The Good, The Bad, and the Independent Consultant

By Jazel Auto Marketing

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As the automotive retail marketing landscape has grown more complex over the last couple of decades, we’ve seen the rise of the “independent consultant.”  The beauty of this kind of a role, at least on paper, is that you’re hiring an industry expert, aware of all solutions but beholden to none, and thus able to rationally evaluate your challenges and recommend the right approach.

And that would be a lovely world, if it were always accurate. The dream of arriving at solutions without being sold a bill of goods is every CEO or manager’s wish. But don’t let the word independent necessarily fool you. When a consultant brings you their advice, you’re still being sold. But perhaps worse than being sold a website, or an SEO service, which are empirically verifiable products that directly impact your business, a consultant may be selling you biased or less informed opinions. And core to that sale can be making you believe that their opinions are more valuable than your own or that of an experienced and expert partner.  Some consultants (the less ethical ones) achieve this by sowing fear, uncertainty & doubt, or FUD, as the acronym goes. Enough time spent with such a consultant, and you’ll come to believe you would never reach the right conclusion without their help. Ask yourself this: how did you become successful enough to hire them in the first place?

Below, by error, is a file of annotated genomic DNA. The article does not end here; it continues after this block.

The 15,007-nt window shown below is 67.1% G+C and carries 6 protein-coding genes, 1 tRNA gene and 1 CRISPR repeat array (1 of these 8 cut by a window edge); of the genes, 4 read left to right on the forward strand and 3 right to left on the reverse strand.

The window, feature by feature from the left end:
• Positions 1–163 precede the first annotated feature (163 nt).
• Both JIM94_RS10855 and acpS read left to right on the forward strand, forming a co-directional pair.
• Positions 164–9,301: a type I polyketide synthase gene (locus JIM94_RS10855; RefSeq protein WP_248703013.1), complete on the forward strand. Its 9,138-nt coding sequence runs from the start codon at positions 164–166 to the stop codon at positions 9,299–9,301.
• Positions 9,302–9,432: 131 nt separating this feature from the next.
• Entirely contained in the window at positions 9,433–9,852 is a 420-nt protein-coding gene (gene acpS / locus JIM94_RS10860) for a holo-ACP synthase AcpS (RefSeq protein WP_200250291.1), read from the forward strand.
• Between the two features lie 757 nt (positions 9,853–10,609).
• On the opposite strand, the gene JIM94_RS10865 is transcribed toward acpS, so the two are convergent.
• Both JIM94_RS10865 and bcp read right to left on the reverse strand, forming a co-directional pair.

This is not to disparage the valuable role that consultants play; like any industry, there are honorable players, and less honorable ones. You may not have time or expertise in-house to accomplish your goals, and the right consultant can provide invaluable assistance. But be alert to preconceived bias. Is this consultant aggressively pushing one and only specific solution? Why? Are they disparaging another product without providing clear rationale? What are their qualifications, and does their reasoning make sense to you? They are the expert in their business, but remember, you are the expert in your business.

Likewise, this same critical thinking can help you evaluate all services. Look for tangible evidence, not opinions. Ask: how long have they been in business?  What is their experience & expertise in the automotive sector?  Who are their customers? Can you speak with them? How long have they been partners? Do they have unbiased results they can share with you? Is their pricing transparent?

The marketing landscape is complex, and only growing more so, but you may not need a sherpa to guide you up this Everest. Look at the people you respect in your industry, the successful ones, see what kind of company they keep, evaluate for yourself.